For the Birds Radio Program: Fall Red-winged Blackbirds

Original Air Date: Nov. 3, 2008 Rerun Dates: Nov. 1, 2010

Laura’s friend Jan Kraemer asks why Red-wings would be singing their song in the fall.

Duration: 4′42″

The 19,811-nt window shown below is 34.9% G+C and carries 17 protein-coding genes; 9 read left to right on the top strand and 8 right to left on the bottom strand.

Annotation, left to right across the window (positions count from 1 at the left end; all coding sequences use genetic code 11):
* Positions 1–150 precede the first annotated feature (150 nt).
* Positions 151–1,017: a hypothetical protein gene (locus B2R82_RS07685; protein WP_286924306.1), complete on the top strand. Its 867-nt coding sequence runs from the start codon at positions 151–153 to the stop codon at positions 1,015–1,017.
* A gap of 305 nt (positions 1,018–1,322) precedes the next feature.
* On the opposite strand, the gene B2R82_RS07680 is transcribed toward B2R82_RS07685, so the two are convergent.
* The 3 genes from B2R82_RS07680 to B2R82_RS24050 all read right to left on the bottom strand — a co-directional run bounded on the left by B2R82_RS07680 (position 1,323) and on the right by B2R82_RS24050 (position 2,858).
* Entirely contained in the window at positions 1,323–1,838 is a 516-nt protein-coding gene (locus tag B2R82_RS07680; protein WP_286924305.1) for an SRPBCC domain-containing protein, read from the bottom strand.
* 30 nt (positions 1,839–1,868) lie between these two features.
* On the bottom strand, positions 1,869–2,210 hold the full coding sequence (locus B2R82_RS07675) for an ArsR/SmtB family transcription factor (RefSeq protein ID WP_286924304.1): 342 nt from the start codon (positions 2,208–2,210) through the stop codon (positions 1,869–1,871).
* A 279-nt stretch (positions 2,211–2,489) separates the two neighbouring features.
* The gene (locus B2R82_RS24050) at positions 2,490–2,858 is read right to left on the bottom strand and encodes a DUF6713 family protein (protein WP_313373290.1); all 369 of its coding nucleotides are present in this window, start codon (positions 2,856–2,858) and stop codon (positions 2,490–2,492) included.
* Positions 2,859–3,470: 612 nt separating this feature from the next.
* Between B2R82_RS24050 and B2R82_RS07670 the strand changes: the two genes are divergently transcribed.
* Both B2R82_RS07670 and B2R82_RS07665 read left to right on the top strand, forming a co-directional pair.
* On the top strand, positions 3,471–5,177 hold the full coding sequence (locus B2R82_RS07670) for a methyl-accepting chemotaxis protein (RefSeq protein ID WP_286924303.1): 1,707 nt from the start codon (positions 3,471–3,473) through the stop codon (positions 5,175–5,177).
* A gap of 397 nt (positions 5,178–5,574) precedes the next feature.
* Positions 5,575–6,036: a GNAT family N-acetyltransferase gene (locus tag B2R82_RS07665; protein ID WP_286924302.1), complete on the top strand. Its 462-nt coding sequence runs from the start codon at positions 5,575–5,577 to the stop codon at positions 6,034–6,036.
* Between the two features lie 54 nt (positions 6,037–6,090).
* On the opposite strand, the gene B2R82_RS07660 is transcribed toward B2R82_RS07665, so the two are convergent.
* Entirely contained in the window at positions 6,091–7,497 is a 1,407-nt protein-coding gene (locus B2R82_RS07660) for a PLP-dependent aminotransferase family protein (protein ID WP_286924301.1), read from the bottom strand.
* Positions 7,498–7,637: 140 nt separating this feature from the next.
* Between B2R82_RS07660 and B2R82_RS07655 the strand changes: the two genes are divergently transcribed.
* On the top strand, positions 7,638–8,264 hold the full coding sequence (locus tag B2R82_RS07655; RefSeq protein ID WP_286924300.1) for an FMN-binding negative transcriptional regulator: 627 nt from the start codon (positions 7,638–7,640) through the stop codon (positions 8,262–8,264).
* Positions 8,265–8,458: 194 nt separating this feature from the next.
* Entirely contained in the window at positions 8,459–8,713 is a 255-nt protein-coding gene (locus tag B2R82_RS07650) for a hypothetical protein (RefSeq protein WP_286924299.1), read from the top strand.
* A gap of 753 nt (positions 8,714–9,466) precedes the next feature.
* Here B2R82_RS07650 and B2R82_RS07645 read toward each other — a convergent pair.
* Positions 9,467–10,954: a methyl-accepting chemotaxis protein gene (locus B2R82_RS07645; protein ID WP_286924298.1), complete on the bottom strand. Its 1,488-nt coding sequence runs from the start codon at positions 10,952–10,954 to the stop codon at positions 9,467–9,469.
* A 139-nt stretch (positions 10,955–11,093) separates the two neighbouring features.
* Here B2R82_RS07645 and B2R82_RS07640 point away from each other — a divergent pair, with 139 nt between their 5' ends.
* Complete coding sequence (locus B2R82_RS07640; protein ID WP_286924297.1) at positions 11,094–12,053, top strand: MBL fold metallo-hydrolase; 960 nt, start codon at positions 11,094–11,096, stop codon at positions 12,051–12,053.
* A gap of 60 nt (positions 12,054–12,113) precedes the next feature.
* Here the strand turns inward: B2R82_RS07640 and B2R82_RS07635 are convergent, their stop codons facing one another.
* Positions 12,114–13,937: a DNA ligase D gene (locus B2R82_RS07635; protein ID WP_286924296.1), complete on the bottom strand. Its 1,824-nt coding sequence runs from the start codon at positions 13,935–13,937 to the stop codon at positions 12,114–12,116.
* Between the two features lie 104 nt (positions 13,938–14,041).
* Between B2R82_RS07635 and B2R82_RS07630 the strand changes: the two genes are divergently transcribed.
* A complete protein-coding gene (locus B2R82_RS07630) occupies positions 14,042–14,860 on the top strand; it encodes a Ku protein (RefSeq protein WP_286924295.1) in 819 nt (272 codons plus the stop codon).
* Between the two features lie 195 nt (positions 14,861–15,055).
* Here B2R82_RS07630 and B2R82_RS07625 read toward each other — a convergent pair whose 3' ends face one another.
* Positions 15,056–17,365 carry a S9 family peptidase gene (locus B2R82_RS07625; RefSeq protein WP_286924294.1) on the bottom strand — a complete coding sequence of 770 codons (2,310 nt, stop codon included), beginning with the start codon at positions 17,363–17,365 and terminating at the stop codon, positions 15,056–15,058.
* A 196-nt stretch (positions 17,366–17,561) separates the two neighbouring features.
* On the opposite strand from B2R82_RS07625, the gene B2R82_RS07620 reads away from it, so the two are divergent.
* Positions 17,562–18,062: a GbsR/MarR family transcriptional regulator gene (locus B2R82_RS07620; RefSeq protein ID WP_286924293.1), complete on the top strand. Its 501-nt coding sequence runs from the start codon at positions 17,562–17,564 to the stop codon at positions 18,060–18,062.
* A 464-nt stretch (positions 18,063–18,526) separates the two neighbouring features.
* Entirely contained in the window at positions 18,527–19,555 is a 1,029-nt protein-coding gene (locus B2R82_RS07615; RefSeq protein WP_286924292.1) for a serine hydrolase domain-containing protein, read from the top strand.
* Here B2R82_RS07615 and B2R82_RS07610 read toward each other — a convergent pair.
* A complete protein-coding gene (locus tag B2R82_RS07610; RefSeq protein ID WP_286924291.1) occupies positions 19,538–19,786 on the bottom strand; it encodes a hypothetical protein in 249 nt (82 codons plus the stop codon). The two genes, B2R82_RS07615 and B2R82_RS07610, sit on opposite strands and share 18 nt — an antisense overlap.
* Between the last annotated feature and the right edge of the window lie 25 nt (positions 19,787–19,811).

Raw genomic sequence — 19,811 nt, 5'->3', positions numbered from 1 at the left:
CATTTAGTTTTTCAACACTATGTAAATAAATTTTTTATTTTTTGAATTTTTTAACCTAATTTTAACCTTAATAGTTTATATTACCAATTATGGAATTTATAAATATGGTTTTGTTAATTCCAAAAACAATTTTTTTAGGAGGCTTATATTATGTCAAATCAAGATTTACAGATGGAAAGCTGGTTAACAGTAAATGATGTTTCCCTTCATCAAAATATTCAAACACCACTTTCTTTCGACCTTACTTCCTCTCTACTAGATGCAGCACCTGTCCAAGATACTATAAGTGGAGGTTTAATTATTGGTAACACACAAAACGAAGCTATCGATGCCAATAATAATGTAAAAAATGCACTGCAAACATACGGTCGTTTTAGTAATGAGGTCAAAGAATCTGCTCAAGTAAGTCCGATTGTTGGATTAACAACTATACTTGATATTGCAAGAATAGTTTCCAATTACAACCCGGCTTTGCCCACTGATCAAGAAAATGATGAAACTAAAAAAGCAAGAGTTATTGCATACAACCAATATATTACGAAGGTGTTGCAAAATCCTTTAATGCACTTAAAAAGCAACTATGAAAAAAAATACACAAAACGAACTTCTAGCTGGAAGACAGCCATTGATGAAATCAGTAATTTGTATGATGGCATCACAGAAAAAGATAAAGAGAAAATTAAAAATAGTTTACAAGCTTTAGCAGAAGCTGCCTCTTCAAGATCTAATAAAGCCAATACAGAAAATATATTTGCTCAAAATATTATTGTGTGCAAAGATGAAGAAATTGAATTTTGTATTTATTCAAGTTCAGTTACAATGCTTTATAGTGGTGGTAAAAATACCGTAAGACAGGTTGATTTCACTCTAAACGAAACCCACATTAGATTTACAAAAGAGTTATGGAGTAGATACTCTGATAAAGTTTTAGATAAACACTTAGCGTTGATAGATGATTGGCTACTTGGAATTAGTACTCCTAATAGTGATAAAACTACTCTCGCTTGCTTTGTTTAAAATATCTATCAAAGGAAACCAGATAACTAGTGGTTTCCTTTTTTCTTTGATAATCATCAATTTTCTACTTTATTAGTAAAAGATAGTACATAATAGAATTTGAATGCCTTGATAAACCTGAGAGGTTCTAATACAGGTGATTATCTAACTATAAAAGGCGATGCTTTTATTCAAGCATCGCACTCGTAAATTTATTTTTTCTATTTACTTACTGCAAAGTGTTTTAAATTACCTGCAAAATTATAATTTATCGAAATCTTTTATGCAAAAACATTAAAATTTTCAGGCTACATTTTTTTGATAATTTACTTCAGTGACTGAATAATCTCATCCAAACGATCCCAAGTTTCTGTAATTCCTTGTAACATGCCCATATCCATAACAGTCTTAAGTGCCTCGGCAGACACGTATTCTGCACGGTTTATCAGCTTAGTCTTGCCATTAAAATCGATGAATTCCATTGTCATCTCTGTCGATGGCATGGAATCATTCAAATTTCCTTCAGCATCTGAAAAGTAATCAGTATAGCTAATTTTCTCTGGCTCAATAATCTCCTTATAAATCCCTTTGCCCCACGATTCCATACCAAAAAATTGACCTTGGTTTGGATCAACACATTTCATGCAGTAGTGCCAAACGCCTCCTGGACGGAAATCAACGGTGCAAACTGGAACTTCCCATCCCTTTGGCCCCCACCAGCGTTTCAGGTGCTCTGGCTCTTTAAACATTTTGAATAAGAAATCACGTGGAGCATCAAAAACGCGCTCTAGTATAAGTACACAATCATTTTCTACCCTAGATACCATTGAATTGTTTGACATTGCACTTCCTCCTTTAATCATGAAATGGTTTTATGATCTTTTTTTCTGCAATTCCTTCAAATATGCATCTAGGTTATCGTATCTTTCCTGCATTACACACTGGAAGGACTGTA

Last week, my friend Jan Kraemer, who along with her husband Larry has been continuing the tradition of spring warbler walks in Duluth, wrote me an email reading: Hi Laura, I have a bird question that I can’t find any information about.  On my morning walk for three days last week near the same wetland, I heard a red-winged blackbird singing.  It was a shorter and softer version but recognizable as a spring territory song. He seemed to be totally by himself. Have you heard red-wings singing their spring song in the fall?  It was beautiful to hear on a cold foggy fall day but I am wondering if this is common and I have somehow just missed hearing them this time of year or if he was just being an individual and doing something different.  Maybe a younger bird practicing?  He was not up in the open like in the spring, but down in the rushes almost hidden.” I received Jan’s letter right when I, too, had been hearing and seeing one lone Red-winged Blackbird in the marsh down the road from my apartment in Ithaca, New York, when I’ve been walking Photon. My bird is an adult who sings from both the cattails and the top of a tall tree on the edge of the marsh. The tree is bare and the marsh brown, looking like they will when the red-wings come back at winter’s end, and day-length is about what it will be in late February or the beginning of March, too. Birds are supposed to sing in response to lengthening daylight hours, not simply the number of hours and minutes of daylight, but apparently Jan’s and my redwings didn’t get that memo. As their breeding season ends in summer, redwings join mixed flocks of blackbirds and starlings and descend upon agricultural fields, especially for corn, sunflower, rice, and winter wheat. Red-wings, considered the most abundant songbirds in North America in the 1990s, were far less abundant when European settlers came to America. By providing waste grain and winter wheat that subsidized the birds in winter, people ensured that there would be more, not fewer, hormonal birds come spring, and so redwings started breeding outside marshes as well as continuing the normal species breeding behavior. In spring, males start spending their early morning and late afternoon hours in marshes, acquiring and defending territories and sleeping overnight. When they first arrive on those marshes the water is frozen and many of the cattails topped with fresh snow, so after their territorial displays the birds fly off to spend most of the day in their feeding flocks, flying as much as 50 miles each way between their territorial marshes and their feeding areas. The handful of birds engaged in territorial displays and singing right now can get more food on the marshes than they will in spring, but they, too, spend most of their day in feeding flocks. Every bird is different from others of its kind. As with just about all birds, the sex organs of Red-winged Blackbirds shrink when the breeding season is over—just excess baggage—but it happens in some birds faster, and in some birds more slowly, than average. The birds singing in marshes in autumn are apparently still feeling a bit hormonal. It won’t hurt them any and it probably feels pretty good to have a whole huge marsh to themselves for once. And it’s a feast for my eyes, those two brilliant scarlet patches glowing in the brown marsh, like the last brilliant maple leaves still clinging on to make just a spot of color against the dark orange and brown oak leaves and bare branches. And just like those final maple leaves, these red patches will soon disappear for the duration, an ephemeral but lovely gift of the changing season